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Presidential Hopeful Pete Buttigieg Aims to Decriminalize All Drug Possessions During First Term, If Elected

Kimberly Martin, PhD



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  • Pete Buttigieg released his criminal reform plan, which includes treatment for addicts and individuals with mental illness.
  • Buttigieg stated that incarceration only perpetuates the problem, rather than rehabilitating the individual to prevent additional jail time.

The next election for president will commence in 2020, and Democratic candidates are all working to set themselves apart, hoping to earn the Democratic nomination. The legalization of cannabis is supported by all but one of the Democrats hoping to take office, but Indiana-based Mayor Pete Buttigieg is taking his commitments a bit further. On Friday, Buttigieg released a plan that focuses on “decriminalizing all drug possession,” which would take place in his first term as president to fight against the opioid epidemic. It also positions addiction as a public health concern, rather than simply an issue for the criminal justice system.

However, decriminalization is just one of the many options that Buttigieg would focus on to reform the mental healthcare system, offering substance abuse treatment. The plan also proposed reducing the sentences that are currently imposed on drug offenses, apart from possession. He would be making naloxone, the overdose reversal drug, more widely accessible, and would establish syringe exchange programs across the country.

The “Healing and Belonging in America” plan focuses on the need to handle drug offenses with treatment, rather than months and years in prison. With new programs for diversion and better training for “drug courts, mental health courts, and other alternatives to incarceration for justice-involved persons,” Buttigieg feels confident in the potential success of ultimately reducing incarcerations related to mental illness and substance abuse by nearly 75% within the first presidential term.

For offenses other that possession in this plan, Buttigieg would apply this sentencing reformation retroactively, and convictions prior to his presidency would be expunged.

Buttigieg referenced studies to support his statements that a prison sentence is much more likely to reduce in overdose death than to act as a deterrent for “drug misuse, drug arrests, or overdose deaths.” More directly, he stated, “We cannot incarcerate ourselves out of this public health problem.”

The proposal indicates that Buttigieg plans to decriminalize conditions related to mental illness or substance abuse, pushing these individuals to be treated by a health professional, rather than incarcerated for their crimes.

Harm reduction policies also hold significant weight in Buttigieg’s proposal, aiming to expand take-home naloxone programs to every state by the end of his first term. The services would be expanded for the purpose of reducing “overdose deaths and the spread of infectious diseases related to needle sharing.” Naloxone would become “broadly available,” and there would be no restrictions for using funds from the federal government for “syringe service programs.”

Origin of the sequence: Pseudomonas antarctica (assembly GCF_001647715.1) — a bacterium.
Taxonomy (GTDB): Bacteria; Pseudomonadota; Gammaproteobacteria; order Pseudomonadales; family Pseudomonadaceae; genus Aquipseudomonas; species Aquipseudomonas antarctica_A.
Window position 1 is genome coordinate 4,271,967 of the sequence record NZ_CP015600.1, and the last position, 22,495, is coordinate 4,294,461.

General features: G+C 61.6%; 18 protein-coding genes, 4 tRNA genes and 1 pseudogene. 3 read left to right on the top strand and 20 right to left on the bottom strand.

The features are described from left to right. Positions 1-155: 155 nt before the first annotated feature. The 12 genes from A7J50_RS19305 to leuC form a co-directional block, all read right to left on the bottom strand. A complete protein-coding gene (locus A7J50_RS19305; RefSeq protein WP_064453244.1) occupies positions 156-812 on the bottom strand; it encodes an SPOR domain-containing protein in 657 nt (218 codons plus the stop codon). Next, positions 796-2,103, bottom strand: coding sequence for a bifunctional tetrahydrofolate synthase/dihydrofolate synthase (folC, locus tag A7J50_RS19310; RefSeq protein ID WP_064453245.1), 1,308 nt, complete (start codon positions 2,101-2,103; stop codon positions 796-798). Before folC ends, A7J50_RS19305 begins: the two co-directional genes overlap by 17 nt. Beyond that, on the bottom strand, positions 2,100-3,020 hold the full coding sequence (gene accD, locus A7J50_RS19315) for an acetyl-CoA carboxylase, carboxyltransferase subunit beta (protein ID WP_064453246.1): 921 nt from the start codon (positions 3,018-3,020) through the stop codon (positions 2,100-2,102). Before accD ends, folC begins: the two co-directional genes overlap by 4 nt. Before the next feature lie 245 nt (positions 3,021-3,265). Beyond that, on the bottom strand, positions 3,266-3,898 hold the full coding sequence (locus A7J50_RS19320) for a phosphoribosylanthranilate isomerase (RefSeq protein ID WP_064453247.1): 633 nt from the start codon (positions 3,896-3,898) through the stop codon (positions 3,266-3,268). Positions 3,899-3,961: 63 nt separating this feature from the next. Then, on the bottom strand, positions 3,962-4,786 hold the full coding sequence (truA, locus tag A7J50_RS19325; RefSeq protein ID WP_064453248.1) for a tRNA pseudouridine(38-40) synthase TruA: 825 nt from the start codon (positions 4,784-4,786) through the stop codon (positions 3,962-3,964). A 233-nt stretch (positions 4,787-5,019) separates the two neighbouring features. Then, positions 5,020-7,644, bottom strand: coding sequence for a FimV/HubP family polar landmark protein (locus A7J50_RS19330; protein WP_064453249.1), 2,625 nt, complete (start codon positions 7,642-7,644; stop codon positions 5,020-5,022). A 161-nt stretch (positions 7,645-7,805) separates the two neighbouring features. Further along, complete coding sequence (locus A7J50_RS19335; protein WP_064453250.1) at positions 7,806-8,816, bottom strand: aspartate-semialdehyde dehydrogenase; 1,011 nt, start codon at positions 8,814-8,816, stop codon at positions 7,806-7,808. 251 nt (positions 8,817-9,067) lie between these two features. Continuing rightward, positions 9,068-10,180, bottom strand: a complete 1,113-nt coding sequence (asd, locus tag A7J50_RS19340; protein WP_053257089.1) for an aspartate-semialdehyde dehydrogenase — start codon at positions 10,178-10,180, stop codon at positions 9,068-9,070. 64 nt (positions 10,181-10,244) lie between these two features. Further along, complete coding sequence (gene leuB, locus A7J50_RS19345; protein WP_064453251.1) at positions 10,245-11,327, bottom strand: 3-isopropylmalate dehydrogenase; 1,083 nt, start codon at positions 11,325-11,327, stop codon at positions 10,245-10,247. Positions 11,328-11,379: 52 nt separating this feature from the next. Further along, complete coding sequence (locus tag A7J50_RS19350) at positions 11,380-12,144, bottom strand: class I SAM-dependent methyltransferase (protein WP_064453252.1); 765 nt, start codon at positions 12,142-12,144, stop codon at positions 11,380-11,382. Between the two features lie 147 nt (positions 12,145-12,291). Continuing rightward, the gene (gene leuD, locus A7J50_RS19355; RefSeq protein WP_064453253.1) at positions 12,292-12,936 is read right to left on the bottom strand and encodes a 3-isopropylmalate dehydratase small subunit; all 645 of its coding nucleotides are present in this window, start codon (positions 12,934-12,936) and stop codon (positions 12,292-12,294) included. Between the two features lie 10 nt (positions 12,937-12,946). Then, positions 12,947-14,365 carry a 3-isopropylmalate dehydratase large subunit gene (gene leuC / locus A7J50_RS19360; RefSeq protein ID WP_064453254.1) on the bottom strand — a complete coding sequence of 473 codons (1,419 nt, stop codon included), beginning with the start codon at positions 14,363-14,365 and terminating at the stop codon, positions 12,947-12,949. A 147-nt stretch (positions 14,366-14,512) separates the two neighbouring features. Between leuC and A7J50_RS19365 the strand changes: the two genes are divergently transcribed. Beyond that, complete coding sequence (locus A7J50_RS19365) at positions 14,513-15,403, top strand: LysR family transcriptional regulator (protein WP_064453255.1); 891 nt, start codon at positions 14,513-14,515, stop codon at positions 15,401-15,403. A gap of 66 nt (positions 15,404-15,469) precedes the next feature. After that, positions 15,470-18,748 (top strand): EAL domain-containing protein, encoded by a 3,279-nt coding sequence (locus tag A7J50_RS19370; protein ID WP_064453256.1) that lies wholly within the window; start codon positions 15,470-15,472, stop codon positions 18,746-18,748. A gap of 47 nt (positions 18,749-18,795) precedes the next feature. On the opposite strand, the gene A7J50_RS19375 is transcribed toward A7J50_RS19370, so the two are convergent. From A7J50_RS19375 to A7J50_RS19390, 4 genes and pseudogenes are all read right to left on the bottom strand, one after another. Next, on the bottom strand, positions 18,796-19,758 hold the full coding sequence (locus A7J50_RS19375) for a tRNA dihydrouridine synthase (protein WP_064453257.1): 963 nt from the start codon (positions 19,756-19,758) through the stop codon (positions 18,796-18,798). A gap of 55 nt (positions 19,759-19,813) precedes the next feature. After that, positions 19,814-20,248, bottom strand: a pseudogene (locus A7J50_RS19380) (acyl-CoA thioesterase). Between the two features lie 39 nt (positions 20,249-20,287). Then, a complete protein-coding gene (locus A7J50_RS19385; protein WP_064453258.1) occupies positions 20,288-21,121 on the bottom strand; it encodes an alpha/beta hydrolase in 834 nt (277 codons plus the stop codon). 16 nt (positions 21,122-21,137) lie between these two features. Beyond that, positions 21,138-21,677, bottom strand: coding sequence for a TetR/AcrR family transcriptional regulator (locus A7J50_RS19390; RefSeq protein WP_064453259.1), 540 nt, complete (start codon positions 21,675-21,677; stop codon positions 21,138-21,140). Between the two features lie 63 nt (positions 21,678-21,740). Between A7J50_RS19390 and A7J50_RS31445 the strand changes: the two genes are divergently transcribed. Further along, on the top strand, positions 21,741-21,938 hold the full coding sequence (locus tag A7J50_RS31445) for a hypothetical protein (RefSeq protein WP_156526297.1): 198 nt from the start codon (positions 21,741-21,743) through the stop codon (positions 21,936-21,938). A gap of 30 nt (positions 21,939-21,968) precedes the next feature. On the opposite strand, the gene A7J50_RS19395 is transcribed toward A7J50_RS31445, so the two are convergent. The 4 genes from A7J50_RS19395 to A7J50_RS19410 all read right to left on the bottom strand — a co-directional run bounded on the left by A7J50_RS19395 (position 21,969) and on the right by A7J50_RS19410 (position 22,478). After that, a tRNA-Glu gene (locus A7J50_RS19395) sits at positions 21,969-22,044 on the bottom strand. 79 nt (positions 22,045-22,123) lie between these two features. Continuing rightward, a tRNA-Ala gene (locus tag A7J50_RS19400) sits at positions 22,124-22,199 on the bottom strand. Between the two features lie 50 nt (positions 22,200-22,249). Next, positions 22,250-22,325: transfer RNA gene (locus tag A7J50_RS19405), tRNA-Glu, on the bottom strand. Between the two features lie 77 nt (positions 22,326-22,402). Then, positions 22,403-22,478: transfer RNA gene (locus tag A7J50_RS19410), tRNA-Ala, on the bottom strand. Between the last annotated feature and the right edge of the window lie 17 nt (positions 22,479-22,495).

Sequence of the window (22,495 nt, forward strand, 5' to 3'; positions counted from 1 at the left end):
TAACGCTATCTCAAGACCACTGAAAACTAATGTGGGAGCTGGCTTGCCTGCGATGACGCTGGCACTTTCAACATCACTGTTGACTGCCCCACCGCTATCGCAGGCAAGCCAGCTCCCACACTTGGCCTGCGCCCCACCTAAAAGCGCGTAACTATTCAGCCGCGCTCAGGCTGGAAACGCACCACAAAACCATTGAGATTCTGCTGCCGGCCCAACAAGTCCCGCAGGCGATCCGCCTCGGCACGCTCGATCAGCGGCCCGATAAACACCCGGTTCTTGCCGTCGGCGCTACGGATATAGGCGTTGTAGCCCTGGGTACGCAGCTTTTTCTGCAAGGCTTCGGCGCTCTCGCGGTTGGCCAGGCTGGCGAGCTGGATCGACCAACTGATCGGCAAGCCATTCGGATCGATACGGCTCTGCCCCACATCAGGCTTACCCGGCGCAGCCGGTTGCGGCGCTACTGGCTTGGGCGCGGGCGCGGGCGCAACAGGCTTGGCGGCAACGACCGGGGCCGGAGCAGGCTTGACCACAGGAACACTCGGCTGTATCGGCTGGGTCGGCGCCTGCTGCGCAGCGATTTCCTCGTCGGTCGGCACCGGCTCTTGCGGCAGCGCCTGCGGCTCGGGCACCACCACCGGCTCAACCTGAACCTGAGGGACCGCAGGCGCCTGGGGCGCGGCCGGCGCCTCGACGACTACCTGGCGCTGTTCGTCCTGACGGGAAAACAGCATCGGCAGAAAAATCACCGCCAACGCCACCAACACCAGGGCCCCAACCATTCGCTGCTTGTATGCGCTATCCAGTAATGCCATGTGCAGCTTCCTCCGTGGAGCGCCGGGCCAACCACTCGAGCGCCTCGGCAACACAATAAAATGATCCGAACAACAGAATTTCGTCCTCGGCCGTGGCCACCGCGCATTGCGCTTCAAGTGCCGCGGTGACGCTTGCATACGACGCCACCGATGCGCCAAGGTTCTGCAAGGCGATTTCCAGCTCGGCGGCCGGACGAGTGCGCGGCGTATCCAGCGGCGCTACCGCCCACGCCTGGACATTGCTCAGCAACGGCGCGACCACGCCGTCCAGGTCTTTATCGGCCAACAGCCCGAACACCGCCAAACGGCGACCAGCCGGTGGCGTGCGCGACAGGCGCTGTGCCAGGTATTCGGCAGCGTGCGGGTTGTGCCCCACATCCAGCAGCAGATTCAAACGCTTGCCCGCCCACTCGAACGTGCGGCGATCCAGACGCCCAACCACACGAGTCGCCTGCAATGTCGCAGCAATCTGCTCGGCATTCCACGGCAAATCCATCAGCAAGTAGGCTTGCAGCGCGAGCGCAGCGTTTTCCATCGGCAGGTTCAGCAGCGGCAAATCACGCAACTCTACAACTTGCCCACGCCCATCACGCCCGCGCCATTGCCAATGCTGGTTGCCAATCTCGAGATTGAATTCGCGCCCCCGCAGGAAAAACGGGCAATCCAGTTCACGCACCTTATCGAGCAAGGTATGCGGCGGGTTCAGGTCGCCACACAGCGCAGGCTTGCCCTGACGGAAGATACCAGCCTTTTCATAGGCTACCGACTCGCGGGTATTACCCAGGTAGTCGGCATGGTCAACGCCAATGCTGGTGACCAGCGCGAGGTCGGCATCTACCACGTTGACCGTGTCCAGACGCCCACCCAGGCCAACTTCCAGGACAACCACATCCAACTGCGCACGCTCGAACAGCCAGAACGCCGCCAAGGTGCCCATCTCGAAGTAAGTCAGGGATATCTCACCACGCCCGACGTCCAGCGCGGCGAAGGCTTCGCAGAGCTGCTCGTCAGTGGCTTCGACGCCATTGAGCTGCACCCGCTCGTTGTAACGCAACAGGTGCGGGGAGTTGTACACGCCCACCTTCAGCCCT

Buttigieg feels that the funding for the purchase of this medication at state and local health departments should come from the federal government. He added that it would also fall on the responsibility of the federal government to ensure that this medication can be accessed in the workplace and other public places, much like first aid kits. The government should also encourage naloxone to be prescribed at the same time that patients are prescribed opioids for their pain, whether the pharmacist provides it or if it is prescribed by the physician.

Syringe exchange programs are difficult to establish, due to federal regulations presently in place, since these funds cannot be used for the purchase of needles. However, the plan states that these restrictions only place strain resources and “convey a negative message about the value of these programs.” There is also scientific evidence to suggest that simply having these exchange programs available could ultimately prevent transmission of HIV and hepatitis, which can both be spread through the use of dirty needles.

Buttigieg added that the Centers for Disease Control and Prevention would play a role in these programs, as they would need to “remove any criminal liability for those participating in” the syringe exchange programs. To fight the drug crisis, harm reduction programs need to be implemented, since they allow consumers to protect themselves from the potential spread of disease, but do not promote the continued addictions.

While Senators Bernie Sanders and Elizabeth Warren both have proposed the legalization of safe injection sites, which would allow individuals to use their illicit drugs with medical supervision, this harm reduction policy was not included in Buttigieg’s plan. The suggestion of these sites for Sanders and Warren were part of their criminal justice reform plans, though Buttigieg expressed that too many people with mental illnesses and addictions end up in jail anyway, keeping them out of treatment facilities. Through all of the efforts that Buttigieg wants to make into realities, it is clear that he is focuses on the treatment and rehabilitation of these offenders, rather than pushing them back into the prison system.

The plan doesn’t directly describe the efforts as the “decriminalization” of drugs, though there are many advocates of these programs that commonly use the term. Instead, Buttigieg is taking the path of healing, which is something that the United States is in deep need of.

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